It’s not always easy to be confident in yourself, particularly if you’re naturally self-critical, or if other people put you down. But there are steps that you can take to increase and maintain your self-confidence.
Self-confidence is understanding that you trust your own judgment and abilities, and that you value yourself and feel worthy, regardless of any imperfections or of what others may believe about you.
Self-confidence is not a static measure. Our confidence to perform roles and tasks and deal with situations can increase and decrease, and some days we may feel more confident than others.
Low-confidence can be a result of many factors including: fear of the unknown, criticism, being unhappy with personal appearance (self-esteem), feeling unprepared, poor time-management, lack of knowledge and previous failures. Often when we lack confidence in ourselves it is because of what we believe others will think of us. Perhaps others will laugh at us or complain or make fun if we make a mistake. Thinking like this can prevent us from doing things we want or need to do because we believe that the consequences are too painful or embarrassing.
Confidence and self-esteem are not the same thing, although they are often linked. Confidence is the term we use to describe how we feel about our ability to perform roles, functions and tasks.
Self-esteem is how we feel about ourselves, the way we look, the way we think – whether or not we feel worthy or valued. People with low self-esteem often also suffer from generally low confidence, but people with good self-esteem can also have low confidence. It is also perfectly possible for people with low self-esteem to be very confident in some areas.
Self-esteem is a more general sense that we can cope with what’s going on in our lives, and that we have a right to be happy.
Also, self-esteem comes in part from the feeling that the people around us approve of us. We may or may not be able to control this, and if we experience a lot of criticism or rejection from other people, our self-esteem can easily suffer unless we support it in other ways.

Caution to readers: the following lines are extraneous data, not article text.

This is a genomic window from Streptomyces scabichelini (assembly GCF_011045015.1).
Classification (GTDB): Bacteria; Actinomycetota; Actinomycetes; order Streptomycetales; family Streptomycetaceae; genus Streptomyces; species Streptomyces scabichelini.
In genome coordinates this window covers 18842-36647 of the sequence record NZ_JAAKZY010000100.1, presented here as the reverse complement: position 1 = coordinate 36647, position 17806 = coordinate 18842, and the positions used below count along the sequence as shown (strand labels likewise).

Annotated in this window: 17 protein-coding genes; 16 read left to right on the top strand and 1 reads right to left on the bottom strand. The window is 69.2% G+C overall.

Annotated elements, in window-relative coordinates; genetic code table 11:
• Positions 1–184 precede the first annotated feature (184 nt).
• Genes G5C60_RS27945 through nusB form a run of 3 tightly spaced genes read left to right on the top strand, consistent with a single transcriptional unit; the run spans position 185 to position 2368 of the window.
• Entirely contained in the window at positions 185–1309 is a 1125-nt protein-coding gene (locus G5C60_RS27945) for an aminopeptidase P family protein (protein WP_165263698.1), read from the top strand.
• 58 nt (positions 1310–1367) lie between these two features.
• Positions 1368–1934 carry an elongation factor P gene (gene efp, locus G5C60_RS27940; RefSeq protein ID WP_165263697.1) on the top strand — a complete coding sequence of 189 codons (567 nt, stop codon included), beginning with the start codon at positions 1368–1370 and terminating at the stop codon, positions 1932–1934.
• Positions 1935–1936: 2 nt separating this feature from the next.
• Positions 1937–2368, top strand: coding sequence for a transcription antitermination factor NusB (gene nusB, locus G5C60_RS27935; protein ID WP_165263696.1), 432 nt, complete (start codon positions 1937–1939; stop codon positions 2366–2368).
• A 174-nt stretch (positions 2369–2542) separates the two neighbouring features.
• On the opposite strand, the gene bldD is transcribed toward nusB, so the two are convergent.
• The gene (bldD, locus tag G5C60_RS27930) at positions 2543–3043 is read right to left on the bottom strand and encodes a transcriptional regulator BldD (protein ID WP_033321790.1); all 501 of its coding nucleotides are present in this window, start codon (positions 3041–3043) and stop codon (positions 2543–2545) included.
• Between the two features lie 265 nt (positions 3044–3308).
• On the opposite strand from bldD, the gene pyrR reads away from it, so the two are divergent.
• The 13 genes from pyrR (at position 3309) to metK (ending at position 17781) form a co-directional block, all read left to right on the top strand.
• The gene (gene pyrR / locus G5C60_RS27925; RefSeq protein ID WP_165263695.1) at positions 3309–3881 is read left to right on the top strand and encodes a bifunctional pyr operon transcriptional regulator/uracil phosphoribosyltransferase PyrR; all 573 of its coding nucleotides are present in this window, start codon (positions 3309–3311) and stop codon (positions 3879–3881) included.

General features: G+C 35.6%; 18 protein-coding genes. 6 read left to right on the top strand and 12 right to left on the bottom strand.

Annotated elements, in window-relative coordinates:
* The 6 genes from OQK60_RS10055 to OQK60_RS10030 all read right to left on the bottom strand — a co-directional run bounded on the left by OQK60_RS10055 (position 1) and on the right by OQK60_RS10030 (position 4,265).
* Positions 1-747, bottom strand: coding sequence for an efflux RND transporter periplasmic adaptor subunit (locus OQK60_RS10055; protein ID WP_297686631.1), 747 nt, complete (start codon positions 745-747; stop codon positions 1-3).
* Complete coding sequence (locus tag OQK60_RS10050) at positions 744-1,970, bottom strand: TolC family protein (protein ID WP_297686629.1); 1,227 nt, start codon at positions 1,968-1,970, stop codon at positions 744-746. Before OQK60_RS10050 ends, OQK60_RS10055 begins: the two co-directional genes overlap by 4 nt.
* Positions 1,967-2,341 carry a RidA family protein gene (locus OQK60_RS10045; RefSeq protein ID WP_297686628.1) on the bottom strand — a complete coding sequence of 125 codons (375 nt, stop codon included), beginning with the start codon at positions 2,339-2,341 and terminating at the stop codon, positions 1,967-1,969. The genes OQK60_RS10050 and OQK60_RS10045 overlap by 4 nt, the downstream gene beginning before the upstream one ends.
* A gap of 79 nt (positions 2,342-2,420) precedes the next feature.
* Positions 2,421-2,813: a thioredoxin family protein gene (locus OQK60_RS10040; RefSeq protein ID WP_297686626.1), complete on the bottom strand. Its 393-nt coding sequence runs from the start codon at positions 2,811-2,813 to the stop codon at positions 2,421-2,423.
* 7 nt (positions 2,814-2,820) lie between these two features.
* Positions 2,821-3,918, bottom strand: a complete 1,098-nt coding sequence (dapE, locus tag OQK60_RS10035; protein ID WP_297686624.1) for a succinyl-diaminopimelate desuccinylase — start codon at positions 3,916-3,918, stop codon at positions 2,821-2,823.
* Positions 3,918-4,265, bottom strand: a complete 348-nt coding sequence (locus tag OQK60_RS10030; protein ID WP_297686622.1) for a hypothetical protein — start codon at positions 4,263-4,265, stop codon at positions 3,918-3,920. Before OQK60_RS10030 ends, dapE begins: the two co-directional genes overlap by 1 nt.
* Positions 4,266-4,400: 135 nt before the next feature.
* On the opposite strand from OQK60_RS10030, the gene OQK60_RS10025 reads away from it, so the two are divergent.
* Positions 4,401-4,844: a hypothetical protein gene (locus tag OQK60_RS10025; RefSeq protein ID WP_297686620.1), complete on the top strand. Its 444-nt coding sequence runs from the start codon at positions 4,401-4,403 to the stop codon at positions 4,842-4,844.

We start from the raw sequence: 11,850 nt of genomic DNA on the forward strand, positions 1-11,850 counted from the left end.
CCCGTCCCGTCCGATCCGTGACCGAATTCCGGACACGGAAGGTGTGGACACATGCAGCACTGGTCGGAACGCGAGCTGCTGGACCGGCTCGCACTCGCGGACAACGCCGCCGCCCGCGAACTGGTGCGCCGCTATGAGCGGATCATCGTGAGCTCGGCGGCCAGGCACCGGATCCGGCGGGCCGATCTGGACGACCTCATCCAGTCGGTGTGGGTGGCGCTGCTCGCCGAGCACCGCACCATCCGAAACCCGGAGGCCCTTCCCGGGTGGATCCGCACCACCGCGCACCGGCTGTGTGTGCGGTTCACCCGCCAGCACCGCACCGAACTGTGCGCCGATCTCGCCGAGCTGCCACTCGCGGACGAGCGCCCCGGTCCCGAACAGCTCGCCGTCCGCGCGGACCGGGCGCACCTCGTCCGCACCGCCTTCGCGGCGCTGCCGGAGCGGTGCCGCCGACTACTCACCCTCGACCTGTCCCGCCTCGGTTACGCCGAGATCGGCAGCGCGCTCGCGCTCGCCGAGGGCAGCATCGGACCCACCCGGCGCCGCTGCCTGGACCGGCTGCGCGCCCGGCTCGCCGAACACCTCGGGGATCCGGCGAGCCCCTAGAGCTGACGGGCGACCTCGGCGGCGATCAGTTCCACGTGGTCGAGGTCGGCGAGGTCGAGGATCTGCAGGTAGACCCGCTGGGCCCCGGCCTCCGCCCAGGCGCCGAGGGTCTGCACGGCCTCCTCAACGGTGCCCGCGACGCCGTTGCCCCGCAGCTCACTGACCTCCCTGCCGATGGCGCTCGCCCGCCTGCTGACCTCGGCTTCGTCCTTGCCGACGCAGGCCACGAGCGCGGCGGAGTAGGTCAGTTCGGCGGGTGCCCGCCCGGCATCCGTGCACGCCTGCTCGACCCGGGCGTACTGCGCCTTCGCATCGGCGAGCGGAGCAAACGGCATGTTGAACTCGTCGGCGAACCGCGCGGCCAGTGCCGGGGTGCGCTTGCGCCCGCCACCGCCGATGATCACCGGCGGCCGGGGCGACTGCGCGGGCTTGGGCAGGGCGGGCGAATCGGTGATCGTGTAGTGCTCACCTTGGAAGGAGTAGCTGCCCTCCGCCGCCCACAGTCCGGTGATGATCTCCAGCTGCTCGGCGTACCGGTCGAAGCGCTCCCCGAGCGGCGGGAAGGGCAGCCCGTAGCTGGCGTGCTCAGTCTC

Self-confidence is vital in almost every aspect of our lives, yet many people struggle to find it. Sadly, this can be a vicious cycle: people who lack self-confidence are less likely to achieve the success that could give them more confidence.
You can show self-confidence in many ways: in your behaviour, your body language, and in what you say and how you say it.
Projecting a positive image to others can help you to improve your self-confidence. It’s not simply a matter of “faking it.” If you project with confidence, others are more likely to respond well, and this positive feedback will help you to believe in yourself.
Positive thought can be a very powerful way of improving confidence.
Is your glass half-empty or half-full? How you answer this age-old question about positive thinking may reflect your outlook on life, your attitude toward yourself, and whether you’re optimistic or pessimistic
Positive thinking doesn’t mean that you keep your head in the sand and ignore life’s less pleasant situations. Positive thinking just means that you approach unpleasantness in a more positive and productive way. You think the best is going to happen, not the worst.
Positive thinking often starts with self-talk. Self-talk is the endless stream of unspoken thoughts that run through your head. These automatic thoughts can be positive or negative. Some of your self-talk comes from logic and reason. Other self-talk may arise from misconceptions that you create because of lack of information.
If the thoughts that run through your head are mostly negative, your outlook on life is more likely pessimistic. If your thoughts are mostly positive, you’re likely an optimist — someone who practices positive thinking.
You can learn to turn negative thinking into positive thinking. The process is simple, but it does take time and practice
- Identify areas to change. If you want to become more optimistic and engage in more positive thinking, first identify areas of your life that you usually think negatively about, whether it’s work, your life in general or a relationship. You can start small by focusing on one area to approach in a more positive way.
- Check yourself. Periodically during the day, stop and evaluate what you’re thinking. If you find that your thoughts are mainly negative, try to find a way to put a positive spin on them. Be open to humour. Give yourself permission to smile or laugh, especially during difficult times. Seek humour in everyday happenings. When you can laugh at life, you feel less stressed. Surround yourself with positive people. Make sure those in your life are positive, supportive people you can depend on to give helpful advice and feedback. Negative people may increase your stress level and make you doubt your ability to manage stress in healthy ways.
- Practice positive self-talk. Start by following one simple rule: Don’t say anything to yourself that you wouldn’t say to anyone else. Be gentle and encouraging with yourself. If a negative thought enters your mind, evaluate it rationally and respond with affirmations of what is good about you. Think about things you’re thankful for in your life.
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